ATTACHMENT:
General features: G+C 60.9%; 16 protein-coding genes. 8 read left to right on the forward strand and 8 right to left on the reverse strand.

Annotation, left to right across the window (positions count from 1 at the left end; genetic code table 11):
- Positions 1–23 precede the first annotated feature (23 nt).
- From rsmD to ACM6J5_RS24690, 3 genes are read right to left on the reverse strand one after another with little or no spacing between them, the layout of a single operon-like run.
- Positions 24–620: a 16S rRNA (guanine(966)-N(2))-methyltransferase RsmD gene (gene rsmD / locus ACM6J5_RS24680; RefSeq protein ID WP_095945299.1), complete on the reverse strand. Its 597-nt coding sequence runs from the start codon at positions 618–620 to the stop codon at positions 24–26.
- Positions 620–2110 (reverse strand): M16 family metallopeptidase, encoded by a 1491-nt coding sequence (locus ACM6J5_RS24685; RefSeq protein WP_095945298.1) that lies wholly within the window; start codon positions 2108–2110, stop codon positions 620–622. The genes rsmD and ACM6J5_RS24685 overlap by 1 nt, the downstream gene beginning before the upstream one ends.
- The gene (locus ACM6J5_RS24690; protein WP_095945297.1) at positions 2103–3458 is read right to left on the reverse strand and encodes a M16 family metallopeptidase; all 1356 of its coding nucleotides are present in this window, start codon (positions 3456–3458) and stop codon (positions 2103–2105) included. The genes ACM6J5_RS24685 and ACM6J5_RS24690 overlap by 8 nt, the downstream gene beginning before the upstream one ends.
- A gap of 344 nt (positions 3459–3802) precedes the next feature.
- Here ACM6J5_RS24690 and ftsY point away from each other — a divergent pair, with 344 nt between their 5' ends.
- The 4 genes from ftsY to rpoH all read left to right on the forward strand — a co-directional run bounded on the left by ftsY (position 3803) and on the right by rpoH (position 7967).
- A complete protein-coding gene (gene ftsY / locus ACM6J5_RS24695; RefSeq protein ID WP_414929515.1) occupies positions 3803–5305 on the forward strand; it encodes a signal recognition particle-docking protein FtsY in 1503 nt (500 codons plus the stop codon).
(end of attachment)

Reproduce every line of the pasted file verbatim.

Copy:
General features: G+C 60.9%; 16 protein-coding genes. 8 read left to right on the forward strand and 8 right to left on the reverse strand.

Annotation, left to right across the window (positions count from 1 at the left end; genetic code table 11):
- Positions 1–23 precede the first annotated feature (23 nt).
- From rsmD to ACM6J5_RS24690, 3 genes are read right to left on the reverse strand one after another with little or no spacing between them, the layout of a single operon-like run.
- Positions 24–620: a 16S rRNA (guanine(966)-N(2))-methyltransferase RsmD gene (gene rsmD / locus ACM6J5_RS24680; RefSeq protein ID WP_095945299.1), complete on the reverse strand. Its 597-nt coding sequence runs from the start codon at positions 618–620 to the stop codon at positions 24–26.
- Positions 620–2110 (reverse strand): M16 family metallopeptidase, encoded by a 1491-nt coding sequence (locus ACM6J5_RS24685; RefSeq protein WP_095945298.1) that lies wholly within the window; start codon positions 2108–2110, stop codon positions 620–622. The genes rsmD and ACM6J5_RS24685 overlap by 1 nt, the downstream gene beginning before the upstream one ends.
- The gene (locus ACM6J5_RS24690; protein WP_095945297.1) at positions 2103–3458 is read right to left on the reverse strand and encodes a M16 family metallopeptidase; all 1356 of its coding nucleotides are present in this window, start codon (positions 3456–3458) and stop codon (positions 2103–2105) included. The genes ACM6J5_RS24685 and ACM6J5_RS24690 overlap by 8 nt, the downstream gene beginning before the upstream one ends.
- A gap of 344 nt (positions 3459–3802) precedes the next feature.
- Here ACM6J5_RS24690 and ftsY point away from each other — a divergent pair, with 344 nt between their 5' ends.
- The 4 genes from ftsY to rpoH all read left to right on the forward strand — a co-directional run bounded on the left by ftsY (position 3803) and on the right by rpoH (position 7967).
- A complete protein-coding gene (gene ftsY / locus ACM6J5_RS24695; RefSeq protein ID WP_414929515.1) occupies positions 3803–5305 on the forward strand; it encodes a signal recognition particle-docking protein FtsY in 1503 nt (500 codons plus the stop codon).